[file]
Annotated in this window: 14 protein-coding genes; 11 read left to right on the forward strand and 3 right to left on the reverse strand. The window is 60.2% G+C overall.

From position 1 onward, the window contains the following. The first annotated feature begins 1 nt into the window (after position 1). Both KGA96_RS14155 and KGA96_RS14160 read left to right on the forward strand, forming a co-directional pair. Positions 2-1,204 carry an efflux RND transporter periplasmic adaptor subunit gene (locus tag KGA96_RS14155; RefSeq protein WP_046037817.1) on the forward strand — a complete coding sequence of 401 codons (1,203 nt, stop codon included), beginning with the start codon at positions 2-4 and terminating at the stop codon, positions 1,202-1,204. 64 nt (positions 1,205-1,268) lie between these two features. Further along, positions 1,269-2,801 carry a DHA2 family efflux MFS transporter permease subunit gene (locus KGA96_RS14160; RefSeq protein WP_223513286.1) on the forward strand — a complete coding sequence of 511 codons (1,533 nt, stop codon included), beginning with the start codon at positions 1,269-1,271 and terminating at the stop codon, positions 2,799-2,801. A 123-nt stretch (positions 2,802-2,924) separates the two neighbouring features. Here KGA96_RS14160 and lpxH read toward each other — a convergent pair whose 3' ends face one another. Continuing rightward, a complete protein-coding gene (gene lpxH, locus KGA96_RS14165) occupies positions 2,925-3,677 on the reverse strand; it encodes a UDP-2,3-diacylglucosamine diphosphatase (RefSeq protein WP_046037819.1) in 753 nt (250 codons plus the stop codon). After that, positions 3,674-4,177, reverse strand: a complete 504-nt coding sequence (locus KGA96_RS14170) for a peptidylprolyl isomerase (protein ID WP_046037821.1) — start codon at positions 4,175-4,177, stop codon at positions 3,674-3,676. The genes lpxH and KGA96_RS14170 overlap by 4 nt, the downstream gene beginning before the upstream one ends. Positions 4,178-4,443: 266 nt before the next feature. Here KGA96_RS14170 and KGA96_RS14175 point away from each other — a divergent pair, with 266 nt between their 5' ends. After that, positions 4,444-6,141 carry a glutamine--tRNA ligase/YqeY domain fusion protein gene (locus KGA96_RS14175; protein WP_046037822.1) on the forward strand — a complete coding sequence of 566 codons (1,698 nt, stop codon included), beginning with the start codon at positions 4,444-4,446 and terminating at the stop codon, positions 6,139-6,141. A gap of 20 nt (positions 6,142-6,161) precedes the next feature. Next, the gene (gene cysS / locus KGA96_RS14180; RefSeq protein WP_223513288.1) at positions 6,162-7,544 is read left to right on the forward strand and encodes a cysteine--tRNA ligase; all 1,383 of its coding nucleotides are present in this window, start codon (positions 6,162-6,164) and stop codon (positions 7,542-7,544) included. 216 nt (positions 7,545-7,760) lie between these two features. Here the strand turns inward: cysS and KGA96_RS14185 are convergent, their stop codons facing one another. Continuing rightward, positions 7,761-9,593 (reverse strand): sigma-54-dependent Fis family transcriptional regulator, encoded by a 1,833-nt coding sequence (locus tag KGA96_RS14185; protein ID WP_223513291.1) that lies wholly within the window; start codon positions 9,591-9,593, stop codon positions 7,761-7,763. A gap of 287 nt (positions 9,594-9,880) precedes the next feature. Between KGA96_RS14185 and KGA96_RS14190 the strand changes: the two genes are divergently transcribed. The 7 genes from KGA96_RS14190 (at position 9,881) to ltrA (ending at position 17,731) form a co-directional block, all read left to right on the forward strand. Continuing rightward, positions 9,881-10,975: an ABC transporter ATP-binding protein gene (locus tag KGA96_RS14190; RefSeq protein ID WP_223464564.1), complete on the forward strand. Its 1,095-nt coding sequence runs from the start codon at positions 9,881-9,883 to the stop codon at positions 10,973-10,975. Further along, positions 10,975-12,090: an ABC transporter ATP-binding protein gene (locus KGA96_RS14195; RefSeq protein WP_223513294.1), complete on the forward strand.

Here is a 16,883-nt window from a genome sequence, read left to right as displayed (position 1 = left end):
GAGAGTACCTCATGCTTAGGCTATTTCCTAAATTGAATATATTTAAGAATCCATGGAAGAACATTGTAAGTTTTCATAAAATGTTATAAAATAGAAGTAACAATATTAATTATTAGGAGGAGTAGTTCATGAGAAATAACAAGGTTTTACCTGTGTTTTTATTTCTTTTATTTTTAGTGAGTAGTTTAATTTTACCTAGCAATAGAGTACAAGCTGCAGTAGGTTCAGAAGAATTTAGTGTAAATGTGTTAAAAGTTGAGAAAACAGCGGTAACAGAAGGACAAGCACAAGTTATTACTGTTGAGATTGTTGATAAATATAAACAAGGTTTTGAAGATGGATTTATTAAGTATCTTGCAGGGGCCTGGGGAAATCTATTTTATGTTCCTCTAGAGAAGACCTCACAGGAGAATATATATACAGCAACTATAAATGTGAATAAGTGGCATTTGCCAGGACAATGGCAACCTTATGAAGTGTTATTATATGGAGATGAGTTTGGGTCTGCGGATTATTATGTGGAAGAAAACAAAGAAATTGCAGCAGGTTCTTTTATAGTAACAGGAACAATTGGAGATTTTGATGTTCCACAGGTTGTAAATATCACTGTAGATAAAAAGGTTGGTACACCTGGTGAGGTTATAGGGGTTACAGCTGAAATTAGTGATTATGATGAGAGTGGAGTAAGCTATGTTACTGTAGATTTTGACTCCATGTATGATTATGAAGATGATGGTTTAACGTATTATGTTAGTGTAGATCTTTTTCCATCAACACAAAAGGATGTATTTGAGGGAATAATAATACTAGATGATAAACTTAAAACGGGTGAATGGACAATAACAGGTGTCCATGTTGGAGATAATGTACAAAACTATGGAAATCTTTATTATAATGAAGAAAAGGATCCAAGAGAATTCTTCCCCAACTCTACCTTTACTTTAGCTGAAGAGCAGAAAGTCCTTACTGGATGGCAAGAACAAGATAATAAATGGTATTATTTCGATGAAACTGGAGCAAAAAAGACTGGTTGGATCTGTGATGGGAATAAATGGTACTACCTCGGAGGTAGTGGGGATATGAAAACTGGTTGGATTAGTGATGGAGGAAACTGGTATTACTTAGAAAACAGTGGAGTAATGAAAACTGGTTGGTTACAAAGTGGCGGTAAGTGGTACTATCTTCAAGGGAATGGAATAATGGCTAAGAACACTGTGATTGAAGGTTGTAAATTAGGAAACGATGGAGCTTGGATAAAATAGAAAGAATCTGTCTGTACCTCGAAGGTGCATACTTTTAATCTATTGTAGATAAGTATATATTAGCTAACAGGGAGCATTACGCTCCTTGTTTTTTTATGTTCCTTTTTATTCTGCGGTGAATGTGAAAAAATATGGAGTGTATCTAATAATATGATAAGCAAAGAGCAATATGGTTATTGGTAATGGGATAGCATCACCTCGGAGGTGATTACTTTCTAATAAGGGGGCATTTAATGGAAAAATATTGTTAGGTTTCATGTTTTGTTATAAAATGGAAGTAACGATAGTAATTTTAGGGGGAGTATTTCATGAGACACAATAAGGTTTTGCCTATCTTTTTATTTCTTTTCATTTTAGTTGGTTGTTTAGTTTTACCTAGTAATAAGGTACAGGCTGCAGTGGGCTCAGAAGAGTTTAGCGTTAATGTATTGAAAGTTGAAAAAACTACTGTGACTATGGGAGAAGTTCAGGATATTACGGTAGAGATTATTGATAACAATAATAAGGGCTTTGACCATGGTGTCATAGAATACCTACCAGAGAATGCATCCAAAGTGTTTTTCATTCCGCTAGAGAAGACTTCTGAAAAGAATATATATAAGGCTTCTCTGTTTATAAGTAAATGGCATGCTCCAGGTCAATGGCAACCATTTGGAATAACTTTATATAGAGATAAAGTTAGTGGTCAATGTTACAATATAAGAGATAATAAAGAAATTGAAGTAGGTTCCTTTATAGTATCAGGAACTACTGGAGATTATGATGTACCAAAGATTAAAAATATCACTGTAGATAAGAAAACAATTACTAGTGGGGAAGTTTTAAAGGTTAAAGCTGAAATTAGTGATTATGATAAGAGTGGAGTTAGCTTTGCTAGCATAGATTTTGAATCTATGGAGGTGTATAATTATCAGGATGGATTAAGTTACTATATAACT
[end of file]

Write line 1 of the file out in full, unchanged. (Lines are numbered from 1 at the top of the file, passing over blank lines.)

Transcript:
Annotated in this window: 14 protein-coding genes; 11 read left to right on the forward strand and 3 right to left on the reverse strand. The window is 60.2% G+C overall.